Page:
A debauched Hollywood movie actor tries to piece together one wild night in Miami years earlier which remains a drug-induced blur, and soon finds out that some questions about his past are best left unanswered.
New York City, the 1930s. A powerful crime family is caught in a lethal crossfire between union organizers and brutal corporate bosses. Against this turbulent backdrop, the family's three ... See full summary »
An artist slowly goes insane while struggling to pay his bills, work on his paintings, and care for his two female roommates, which leads him taking to the streets of New York after dark and randomly killing derelicts with a power drill.
Family moves to military base for the summer, but the soldiers are behaving even more strangely than usual. Is it a toxic spill as suggested or is it something more sinister? Written by
Andrew Welsh <email@example.com>
This was the first film shot with Arriscope anamorphic lenses, which were created for Arri by the German manufacturer Isco-Optic. See more »
In the opening sequences, Marti is sitting on the right side of the car looking out the window. When it cuts to show her viewpoint of the moon and passing trees, the perspective is as if she were on the left side of the car. See more »
"Body Snatchers" is the fourth in the quasi-franchise based on Jack Finney's 1955 novel "The Body Snatchers" about an alien invasion where people die and their bodies become pod-versions of their former selves. The entries in the series are as follows:
"Invasion of the Body Snatchers" (1956) - "Invasion of the Body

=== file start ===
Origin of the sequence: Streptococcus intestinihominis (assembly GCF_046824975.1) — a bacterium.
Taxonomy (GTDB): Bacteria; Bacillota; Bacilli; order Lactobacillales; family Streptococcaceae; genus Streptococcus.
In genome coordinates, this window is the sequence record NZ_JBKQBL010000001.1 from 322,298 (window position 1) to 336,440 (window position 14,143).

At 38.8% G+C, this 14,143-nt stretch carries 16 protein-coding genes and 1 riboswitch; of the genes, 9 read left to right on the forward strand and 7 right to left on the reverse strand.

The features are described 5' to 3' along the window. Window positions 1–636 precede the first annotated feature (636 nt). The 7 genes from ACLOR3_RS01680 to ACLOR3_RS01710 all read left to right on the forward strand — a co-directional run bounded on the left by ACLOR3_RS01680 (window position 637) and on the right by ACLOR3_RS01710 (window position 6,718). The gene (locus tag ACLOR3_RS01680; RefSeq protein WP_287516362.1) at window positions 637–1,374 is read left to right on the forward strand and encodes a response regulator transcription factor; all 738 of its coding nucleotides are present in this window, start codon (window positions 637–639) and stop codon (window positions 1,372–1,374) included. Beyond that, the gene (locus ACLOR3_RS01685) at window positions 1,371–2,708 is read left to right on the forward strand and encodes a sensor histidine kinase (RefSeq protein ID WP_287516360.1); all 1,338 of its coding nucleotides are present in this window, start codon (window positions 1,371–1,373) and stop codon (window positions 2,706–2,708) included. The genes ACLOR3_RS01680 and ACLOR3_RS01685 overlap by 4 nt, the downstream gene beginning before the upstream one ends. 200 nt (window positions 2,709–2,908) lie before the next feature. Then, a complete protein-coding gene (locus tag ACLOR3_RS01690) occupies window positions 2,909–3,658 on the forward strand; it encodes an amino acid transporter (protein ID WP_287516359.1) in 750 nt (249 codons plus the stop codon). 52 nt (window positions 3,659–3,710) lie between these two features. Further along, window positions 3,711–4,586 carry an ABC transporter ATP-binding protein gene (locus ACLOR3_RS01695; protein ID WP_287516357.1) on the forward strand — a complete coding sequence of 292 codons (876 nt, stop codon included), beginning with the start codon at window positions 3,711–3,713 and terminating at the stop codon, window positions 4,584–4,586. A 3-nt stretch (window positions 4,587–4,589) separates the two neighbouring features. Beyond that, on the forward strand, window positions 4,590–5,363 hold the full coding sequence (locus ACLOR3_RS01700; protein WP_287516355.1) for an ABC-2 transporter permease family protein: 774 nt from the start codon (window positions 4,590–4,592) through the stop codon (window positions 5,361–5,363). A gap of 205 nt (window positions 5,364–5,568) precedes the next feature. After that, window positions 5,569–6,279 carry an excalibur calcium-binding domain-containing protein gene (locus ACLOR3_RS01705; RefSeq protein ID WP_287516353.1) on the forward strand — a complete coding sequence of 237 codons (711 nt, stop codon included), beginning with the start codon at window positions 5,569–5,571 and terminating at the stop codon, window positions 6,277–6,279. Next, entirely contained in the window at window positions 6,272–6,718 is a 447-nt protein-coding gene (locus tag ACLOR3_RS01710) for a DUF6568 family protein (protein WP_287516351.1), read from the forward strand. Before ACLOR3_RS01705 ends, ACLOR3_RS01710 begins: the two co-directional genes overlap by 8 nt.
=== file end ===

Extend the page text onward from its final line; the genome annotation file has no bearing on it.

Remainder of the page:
Snatchers" (1978) - "Body Snatchers" (1993) - "The Invasion" (2007)
The first one is in Black & White and is probably too dated and tame for most modern viewers, but it's still worthwhile; it takes place in small town, California. The 1978 sequel switches the setting to the big city of San Francisco. This 1993 sequel switches to an army base in the deep south. And the 2007 version switches back to the big city of Washington DC. I suppose they could all be viewed as progressive steps in the invasion, particularly the first three; I say this because the 2007 entry changes some aspects and might be better viewed as a variation on the story rather than a sequel.
I think this 1993 entry is the best, followed by the original, and then the 1978 and 2007 installments. What I like about "Body Snatchers" is the cast and the setting. The Army base naturally makes it easier for the alien imitations to go undetected as they spread through the community.
Although she was 22 during filming, Gabrielle Anwar plays the 17 year-old protagonist, the daughter of an EPA inspector (Terry Kinney) who's assigned to inspect an Army base in the deep south (shot in Selma, Alabama). Meg Tilly plays his young wife while Christine Elise plays Anwar's friend on the base, the daughter of the commanding general, and Billy Wirth co-stars as Anwar's chopper-pilot beau (Wirth, by the way, looks like an early 90s version of Robert Pattinson from the Twilight films). Forest Whitaker is also on hand as a military psychologist at the base.
Although "Body Snatchers" is a horror film it's a creepy/mysterious type of horror film and not a slasher/gore film. The gore you see is pretty much limited to the pod-people and is therefore more like vegetable-gore, lol. Anyway, the film has a nice haunting ambiance and everything works together for a standout film of this genre. The acting is superb and the swamplands of the deep south are utilized.
Gabrielle has a beautiful face, but she's too skinny for my tastes, Elise too. As such, the female eye candy is limited to curvy Meg Tilly and her body-double Jennifer Tilly. Don't expect much on this front.
Despite my fairly high opinion of "Body Snatchers," it bombed at the box office and so did the 2007 entry. It goes without saying, we probably won't see another stab at this story for some time.
The film runs a short but sweet 87 minutes.
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